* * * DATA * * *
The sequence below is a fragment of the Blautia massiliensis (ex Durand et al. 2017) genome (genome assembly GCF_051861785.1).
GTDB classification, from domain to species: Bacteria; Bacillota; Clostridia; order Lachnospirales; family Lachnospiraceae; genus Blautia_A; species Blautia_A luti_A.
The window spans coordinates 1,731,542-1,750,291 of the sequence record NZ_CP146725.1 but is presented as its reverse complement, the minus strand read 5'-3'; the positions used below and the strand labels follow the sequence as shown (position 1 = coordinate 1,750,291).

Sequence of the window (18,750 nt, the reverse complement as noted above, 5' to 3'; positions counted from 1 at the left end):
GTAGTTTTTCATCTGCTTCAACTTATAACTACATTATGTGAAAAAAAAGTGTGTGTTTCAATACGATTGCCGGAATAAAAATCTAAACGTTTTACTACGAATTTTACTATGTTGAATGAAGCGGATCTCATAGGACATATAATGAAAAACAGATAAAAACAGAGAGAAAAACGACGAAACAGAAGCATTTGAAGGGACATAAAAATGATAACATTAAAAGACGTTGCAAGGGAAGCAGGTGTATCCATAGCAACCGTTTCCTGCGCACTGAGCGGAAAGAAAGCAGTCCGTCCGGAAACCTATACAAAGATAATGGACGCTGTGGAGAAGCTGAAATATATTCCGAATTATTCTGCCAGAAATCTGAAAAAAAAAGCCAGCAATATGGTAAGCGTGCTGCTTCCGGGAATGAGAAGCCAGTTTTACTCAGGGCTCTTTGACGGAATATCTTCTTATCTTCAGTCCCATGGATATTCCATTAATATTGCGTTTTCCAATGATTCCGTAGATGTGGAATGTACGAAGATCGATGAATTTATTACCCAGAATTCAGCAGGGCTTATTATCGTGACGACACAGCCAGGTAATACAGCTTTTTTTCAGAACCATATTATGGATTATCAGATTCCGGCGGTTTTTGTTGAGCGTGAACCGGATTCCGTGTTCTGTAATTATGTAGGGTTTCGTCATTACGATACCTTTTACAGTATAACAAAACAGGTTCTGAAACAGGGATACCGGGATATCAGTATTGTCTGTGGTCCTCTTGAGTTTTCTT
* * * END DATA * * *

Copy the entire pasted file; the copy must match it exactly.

The sequence below is a fragment of the Blautia massiliensis (ex Durand et al. 2017) genome (genome assembly GCF_051861785.1).
GTDB classification, from domain to species: Bacteria; Bacillota; Clostridia; order Lachnospirales; family Lachnospiraceae; genus Blautia_A; species Blautia_A luti_A.
The window spans coordinates 1,731,542-1,750,291 of the sequence record NZ_CP146725.1 but is presented as its reverse complement, the minus strand read 5'-3'; the positions used below and the strand labels follow the sequence as shown (position 1 = coordinate 1,750,291).

Sequence of the window (18,750 nt, the reverse complement as noted above, 5' to 3'; positions counted from 1 at the left end):
GTAGTTTTTCATCTGCTTCAACTTATAACTACATTATGTGAAAAAAAAGTGTGTGTTTCAATACGATTGCCGGAATAAAAATCTAAACGTTTTACTACGAATTTTACTATGTTGAATGAAGCGGATCTCATAGGACATATAATGAAAAACAGATAAAAACAGAGAGAAAAACGACGAAACAGAAGCATTTGAAGGGACATAAAAATGATAACATTAAAAGACGTTGCAAGGGAAGCAGGTGTATCCATAGCAACCGTTTCCTGCGCACTGAGCGGAAAGAAAGCAGTCCGTCCGGAAACCTATACAAAGATAATGGACGCTGTGGAGAAGCTGAAATATATTCCGAATTATTCTGCCAGAAATCTGAAAAAAAAAGCCAGCAATATGGTAAGCGTGCTGCTTCCGGGAATGAGAAGCCAGTTTTACTCAGGGCTCTTTGACGGAATATCTTCTTATCTTCAGTCCCATGGATATTCCATTAATATTGCGTTTTCCAATGATTCCGTAGATGTGGAATGTACGAAGATCGATGAATTTATTACCCAGAATTCAGCAGGGCTTATTATCGTGACGACACAGCCAGGTAATACAGCTTTTTTTCAGAACCATATTATGGATTATCAGATTCCGGCGGTTTTTGTTGAGCGTGAACCGGATTCCGTGTTCTGTAATTATGTAGGGTTTCGTCATTACGATACCTTTTACAGTATAACAAAACAGGTTCTGAAACAGGGATACCGGGATATCAGTATTGTCTGTGGTCCTCTTGAGTTTTCTT